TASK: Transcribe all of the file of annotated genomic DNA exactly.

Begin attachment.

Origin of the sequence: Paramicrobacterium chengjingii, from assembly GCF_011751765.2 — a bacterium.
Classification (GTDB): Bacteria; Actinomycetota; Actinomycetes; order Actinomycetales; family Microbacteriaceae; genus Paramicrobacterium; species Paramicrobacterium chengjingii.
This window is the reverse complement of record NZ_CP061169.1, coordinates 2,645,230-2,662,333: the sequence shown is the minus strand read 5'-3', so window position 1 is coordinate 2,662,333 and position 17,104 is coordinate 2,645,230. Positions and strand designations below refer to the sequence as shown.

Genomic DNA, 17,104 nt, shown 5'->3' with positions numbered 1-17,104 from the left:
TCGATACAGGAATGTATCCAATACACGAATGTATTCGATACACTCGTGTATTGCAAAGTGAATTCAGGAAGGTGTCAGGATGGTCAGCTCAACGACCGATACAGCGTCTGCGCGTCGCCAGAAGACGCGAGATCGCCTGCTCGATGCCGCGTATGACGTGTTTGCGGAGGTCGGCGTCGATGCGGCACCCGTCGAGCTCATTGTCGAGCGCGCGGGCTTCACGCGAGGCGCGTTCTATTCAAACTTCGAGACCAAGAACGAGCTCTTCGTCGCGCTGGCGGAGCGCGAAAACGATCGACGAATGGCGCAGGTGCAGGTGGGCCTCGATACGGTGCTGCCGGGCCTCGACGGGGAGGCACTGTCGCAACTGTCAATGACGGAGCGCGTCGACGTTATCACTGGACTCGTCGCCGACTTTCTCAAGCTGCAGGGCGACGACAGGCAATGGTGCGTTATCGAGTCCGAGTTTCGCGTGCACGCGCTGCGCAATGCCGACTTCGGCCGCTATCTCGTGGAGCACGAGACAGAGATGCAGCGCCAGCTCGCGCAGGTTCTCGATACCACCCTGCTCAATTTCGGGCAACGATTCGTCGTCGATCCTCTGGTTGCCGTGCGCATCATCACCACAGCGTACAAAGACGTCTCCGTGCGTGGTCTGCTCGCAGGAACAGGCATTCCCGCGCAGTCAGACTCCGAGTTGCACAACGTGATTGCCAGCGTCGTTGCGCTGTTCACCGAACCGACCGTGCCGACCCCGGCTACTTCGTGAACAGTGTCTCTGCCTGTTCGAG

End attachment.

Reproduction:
Origin of the sequence: Paramicrobacterium chengjingii, from assembly GCF_011751765.2 — a bacterium.
Classification (GTDB): Bacteria; Actinomycetota; Actinomycetes; order Actinomycetales; family Microbacteriaceae; genus Paramicrobacterium; species Paramicrobacterium chengjingii.
This window is the reverse complement of record NZ_CP061169.1, coordinates 2,645,230-2,662,333: the sequence shown is the minus strand read 5'-3', so window position 1 is coordinate 2,662,333 and position 17,104 is coordinate 2,645,230. Positions and strand designations below refer to the sequence as shown.

Genomic DNA, 17,104 nt, shown 5'->3' with positions numbered 1-17,104 from the left:
TCGATACAGGAATGTATCCAATACACGAATGTATTCGATACACTCGTGTATTGCAAAGTGAATTCAGGAAGGTGTCAGGATGGTCAGCTCAACGACCGATACAGCGTCTGCGCGTCGCCAGAAGACGCGAGATCGCCTGCTCGATGCCGCGTATGACGTGTTTGCGGAGGTCGGCGTCGATGCGGCACCCGTCGAGCTCATTGTCGAGCGCGCGGGCTTCACGCGAGGCGCGTTCTATTCAAACTTCGAGACCAAGAACGAGCTCTTCGTCGCGCTGGCGGAGCGCGAAAACGATCGACGAATGGCGCAGGTGCAGGTGGGCCTCGATACGGTGCTGCCGGGCCTCGACGGGGAGGCACTGTCGCAACTGTCAATGACGGAGCGCGTCGACGTTATCACTGGACTCGTCGCCGACTTTCTCAAGCTGCAGGGCGACGACAGGCAATGGTGCGTTATCGAGTCCGAGTTTCGCGTGCACGCGCTGCGCAATGCCGACTTCGGCCGCTATCTCGTGGAGCACGAGACAGAGATGCAGCGCCAGCTCGCGCAGGTTCTCGATACCACCCTGCTCAATTTCGGGCAACGATTCGTCGTCGATCCTCTGGTTGCCGTGCGCATCATCACCACAGCGTACAAAGACGTCTCCGTGCGTGGTCTGCTCGCAGGAACAGGCATTCCCGCGCAGTCAGACTCCGAGTTGCACAACGTGATTGCCAGCGTCGTTGCGCTGTTCACCGAACCGACCGTGCCGACCCCGGCTACTTCGTGAACAGTGTCTCTGCCTGTTCGAG